A young Cree woman in Winnipeg is making headlines for promoting her culture through video-sharing platform TikTok, and now she’s garnered the attention of the popular American online publication Teen Vogue.
Michelle Chubb has been creating educational and sometimes satirical videos on Indigenous culture for the platform since January.
The 23-year-old is known as indigenous_baddie to her more than 310,000 followers. Her videos have amassed more than 10 million likes.
Chubb turned to TikTok to dispel some of the stereotypes she was seeing on the platform before joining.
“There wasn’t much Native representation on TikTok…people were representing us in a wrong way that kind of made me send out more messages just to clarify that misleading information,” said Chubb.
This has since changed and Chubb is among a small group of young Indigenous folks across Turtle Island using TikTok to educate and honour their culture including James Jones from Tall Cree First Nation in Alberta, Theland Kicknosway from Walpole Island, Bkejwanong Territory in southern Ontario and Patuk Glenn an Iñupiaq woman from Alaska.
Her videos range in theme with some including tutorials on how to bead or history lessons on the healing components of the jingle dress dance (Chubb herself an experienced pow wow dancer), while others poke fun at “rez” life.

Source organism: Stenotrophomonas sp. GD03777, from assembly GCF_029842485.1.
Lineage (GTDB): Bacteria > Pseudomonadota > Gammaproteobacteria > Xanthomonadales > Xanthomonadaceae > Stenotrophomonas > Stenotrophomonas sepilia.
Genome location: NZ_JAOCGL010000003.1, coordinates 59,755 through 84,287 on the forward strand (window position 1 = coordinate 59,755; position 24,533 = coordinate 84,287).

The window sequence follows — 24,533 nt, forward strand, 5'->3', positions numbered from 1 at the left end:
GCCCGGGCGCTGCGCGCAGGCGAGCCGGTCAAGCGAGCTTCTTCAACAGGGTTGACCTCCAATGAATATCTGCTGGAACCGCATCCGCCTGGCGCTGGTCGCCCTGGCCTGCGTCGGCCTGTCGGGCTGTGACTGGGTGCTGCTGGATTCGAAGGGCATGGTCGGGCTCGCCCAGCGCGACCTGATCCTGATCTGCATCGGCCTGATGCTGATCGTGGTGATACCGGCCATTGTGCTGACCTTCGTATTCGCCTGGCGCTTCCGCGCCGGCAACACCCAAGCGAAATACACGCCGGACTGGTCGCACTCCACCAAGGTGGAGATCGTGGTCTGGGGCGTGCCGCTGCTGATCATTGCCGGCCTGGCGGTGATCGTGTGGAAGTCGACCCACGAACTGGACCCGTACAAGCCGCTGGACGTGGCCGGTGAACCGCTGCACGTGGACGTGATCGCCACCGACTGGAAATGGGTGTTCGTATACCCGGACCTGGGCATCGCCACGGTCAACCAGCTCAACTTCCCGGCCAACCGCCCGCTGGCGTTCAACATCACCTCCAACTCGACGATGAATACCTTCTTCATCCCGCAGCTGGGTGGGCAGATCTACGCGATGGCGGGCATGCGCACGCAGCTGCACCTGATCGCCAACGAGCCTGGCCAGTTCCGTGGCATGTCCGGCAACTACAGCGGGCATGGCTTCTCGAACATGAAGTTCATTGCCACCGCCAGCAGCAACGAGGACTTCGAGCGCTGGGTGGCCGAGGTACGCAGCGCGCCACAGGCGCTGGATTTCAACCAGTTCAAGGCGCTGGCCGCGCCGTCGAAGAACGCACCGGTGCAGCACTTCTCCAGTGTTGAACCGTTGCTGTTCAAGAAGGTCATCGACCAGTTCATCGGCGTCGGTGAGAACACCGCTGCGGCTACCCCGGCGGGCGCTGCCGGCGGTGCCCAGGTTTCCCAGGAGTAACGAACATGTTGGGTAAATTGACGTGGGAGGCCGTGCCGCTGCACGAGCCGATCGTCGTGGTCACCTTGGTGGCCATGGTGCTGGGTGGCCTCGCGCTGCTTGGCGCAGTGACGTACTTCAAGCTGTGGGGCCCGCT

But all are based on Chubb’s own life experiences.
She spent a lot of her life in Winnipeg and has ties to Bunibonibee and Pimicikamak Cree Nations in northern Manitoba where her mooshum instilled a deep love of their Cree culture in all his grandchildren.
“He showed a lot of us important things in the traditional life and the spiritual life,” Chubb remembers fondly.
When he died in 2008 Chubb admits she lost her way. After she graduated high school she returned to the traditional life and what her mooshum taught her.
The love she has for her culture was recently showcased in an online article for Teen Vogue in honour of Native American Heritage Month in the United States.
The online publication profiled several young Indigenous peoples on resiliency and what it means to be a “change maker” in 2020.
In the fall they reached out to Chubb to do an interview and photo shoot.
She said she was speechless and likened the opportunity to receiving a gift she didn’t even know she wanted, “it [was] a big surprise.”
Since the article dropped last week Chubb continues to make headlines.
And while she’s happy to continue showcasing her culture, she hopes to one day model professionally.
“I just picture myself on a runway.”